You are not going to believe thisJuly 1, 2015 9:22
Bahrain releases UK bankers in Saad/AHAB case
Four executives of Awal bank asked not to leave Bahrain
December 19, 2010 4:18 by Reuters
Bahrain has released four Britons held in the country for 18 months after the banks they worked for collapsed, in a meltdown that has caused a multi-billion dollar row between two Saudi families.
The four — who worked at banks related to the empires of businessman Maan Al-Sanea and the Algosaibi family he is now in conflict with — all returned from Bahrain this week, sources close to the matter told Reuters.
The men had been ordered not to leave the small island nation off the coast of Saudi Arabia, pending investigations after Awal Bank and The International Banking Corporation (TIBC) were put into administration in the middle of 2009.
But no formal accusations were ever levelled against the four. They are Tony James, Alistair MacLeod and Cliff Giddings, all formerly senior executives at Awal Bank, and Kevin Moriarty, who was at TIBC.
The failure of the banks is a centrepiece in a spectacular row that has erupted between the Ahmad Ahab Algosaibi and Brothers (AHAB) business empire and Al-Sanea, who is related by marriage to the family, but runs his own Saad Group.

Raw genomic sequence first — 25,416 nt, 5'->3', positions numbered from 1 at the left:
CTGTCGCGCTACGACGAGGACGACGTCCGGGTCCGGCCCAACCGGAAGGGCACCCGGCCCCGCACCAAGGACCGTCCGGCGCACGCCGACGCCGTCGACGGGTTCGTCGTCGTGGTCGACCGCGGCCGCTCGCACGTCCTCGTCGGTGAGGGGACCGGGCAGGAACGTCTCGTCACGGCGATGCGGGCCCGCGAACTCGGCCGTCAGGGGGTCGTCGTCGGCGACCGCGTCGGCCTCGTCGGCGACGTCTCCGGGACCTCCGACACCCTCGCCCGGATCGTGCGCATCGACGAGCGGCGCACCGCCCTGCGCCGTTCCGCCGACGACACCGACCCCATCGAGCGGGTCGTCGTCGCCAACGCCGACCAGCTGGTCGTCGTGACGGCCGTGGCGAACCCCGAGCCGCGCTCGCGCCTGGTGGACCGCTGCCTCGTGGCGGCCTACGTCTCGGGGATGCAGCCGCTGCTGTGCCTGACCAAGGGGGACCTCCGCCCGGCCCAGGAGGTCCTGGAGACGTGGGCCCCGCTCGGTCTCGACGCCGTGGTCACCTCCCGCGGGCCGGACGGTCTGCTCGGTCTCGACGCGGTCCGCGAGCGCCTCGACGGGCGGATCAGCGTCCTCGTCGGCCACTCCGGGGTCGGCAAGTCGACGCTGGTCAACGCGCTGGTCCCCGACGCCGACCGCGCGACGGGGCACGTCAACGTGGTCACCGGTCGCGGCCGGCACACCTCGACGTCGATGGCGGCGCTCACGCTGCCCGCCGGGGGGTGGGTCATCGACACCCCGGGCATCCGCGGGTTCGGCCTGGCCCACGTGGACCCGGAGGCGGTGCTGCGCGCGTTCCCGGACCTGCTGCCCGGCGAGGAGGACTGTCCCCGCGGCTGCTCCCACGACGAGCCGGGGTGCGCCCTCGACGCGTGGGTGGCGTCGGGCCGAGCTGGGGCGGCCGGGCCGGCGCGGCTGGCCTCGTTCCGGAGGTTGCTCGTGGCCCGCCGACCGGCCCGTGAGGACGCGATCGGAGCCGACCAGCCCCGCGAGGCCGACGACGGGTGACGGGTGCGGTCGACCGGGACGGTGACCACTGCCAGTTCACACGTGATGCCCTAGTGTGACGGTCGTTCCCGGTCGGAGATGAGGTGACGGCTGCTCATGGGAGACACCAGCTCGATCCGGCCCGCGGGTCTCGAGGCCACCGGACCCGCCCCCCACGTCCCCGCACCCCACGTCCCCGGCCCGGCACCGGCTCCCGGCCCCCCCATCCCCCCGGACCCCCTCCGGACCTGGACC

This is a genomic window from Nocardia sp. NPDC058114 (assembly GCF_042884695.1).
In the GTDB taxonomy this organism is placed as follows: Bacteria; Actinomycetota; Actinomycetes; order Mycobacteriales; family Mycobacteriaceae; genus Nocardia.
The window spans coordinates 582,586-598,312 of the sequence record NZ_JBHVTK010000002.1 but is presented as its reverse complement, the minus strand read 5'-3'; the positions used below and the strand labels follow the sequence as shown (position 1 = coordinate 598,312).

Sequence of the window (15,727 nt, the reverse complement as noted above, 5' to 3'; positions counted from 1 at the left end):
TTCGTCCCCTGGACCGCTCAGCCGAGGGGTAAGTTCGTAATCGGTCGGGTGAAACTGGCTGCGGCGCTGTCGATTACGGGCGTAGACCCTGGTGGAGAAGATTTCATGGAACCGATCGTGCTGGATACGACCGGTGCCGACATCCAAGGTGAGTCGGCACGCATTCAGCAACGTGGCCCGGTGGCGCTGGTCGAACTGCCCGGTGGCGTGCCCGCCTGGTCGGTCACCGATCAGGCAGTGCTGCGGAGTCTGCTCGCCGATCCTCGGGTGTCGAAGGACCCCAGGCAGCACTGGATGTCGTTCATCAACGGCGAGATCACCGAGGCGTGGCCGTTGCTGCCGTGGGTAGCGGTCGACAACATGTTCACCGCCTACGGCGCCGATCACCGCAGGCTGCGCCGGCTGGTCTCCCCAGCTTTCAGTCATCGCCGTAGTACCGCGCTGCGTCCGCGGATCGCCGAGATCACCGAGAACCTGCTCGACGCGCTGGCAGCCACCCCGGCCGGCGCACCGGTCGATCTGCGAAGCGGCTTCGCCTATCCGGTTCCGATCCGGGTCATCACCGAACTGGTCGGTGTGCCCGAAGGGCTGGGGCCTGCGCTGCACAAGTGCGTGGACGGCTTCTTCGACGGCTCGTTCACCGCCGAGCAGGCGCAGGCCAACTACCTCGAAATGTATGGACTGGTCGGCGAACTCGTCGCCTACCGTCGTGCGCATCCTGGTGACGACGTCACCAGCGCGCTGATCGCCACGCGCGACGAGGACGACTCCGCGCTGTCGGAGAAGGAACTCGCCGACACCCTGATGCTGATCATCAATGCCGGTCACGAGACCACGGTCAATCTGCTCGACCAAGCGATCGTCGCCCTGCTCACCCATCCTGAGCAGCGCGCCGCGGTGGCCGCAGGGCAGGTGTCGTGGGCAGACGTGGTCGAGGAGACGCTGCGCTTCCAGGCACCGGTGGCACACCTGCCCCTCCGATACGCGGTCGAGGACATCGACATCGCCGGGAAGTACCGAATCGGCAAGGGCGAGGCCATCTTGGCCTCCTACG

The Saad Group declined to comment.
The Algosaibi family have accused Al-Sanea of defrauding them of billions of dollars, in court cases in New York, the Cayman Islands and London. The Saad Group, Maan Al-Sanea and his wife, Sana Algosaibi, deny the accusations.
The release comes after diplomatic pressure from the UK around a recent visit of the Bahraini crown prince, and a second investigation into the matter by Kroll, a consultancy known for its work on high-profile fraud and crime cases.
“We are aware of this case and have been providing consular assistance, (but) we cannot comment on the detail of this,” a spokeswoman for the Foreign Office said.
An earlier report into the demise of Awal by HIBIS, a relatively unknown British group, was handed to Bahraini authorities last year.
The conflict between the two Saudi families — which involves an estimated $22 billion in bank debt — is highly complex and unlikely to be resolved anytime soon.
In a boost for the Saad Group, a New York court threw the case out on jurisdictional grounds earlier this year. However, the AHAB side is appealing the decision, according to Eric Lewis, chief legal counsel for the Algosaibi family.
But the Caymans recently decided it will hear the case locally. This decision can also still be appealed.
(Editing by Chris Wickham and Kevin Liffey)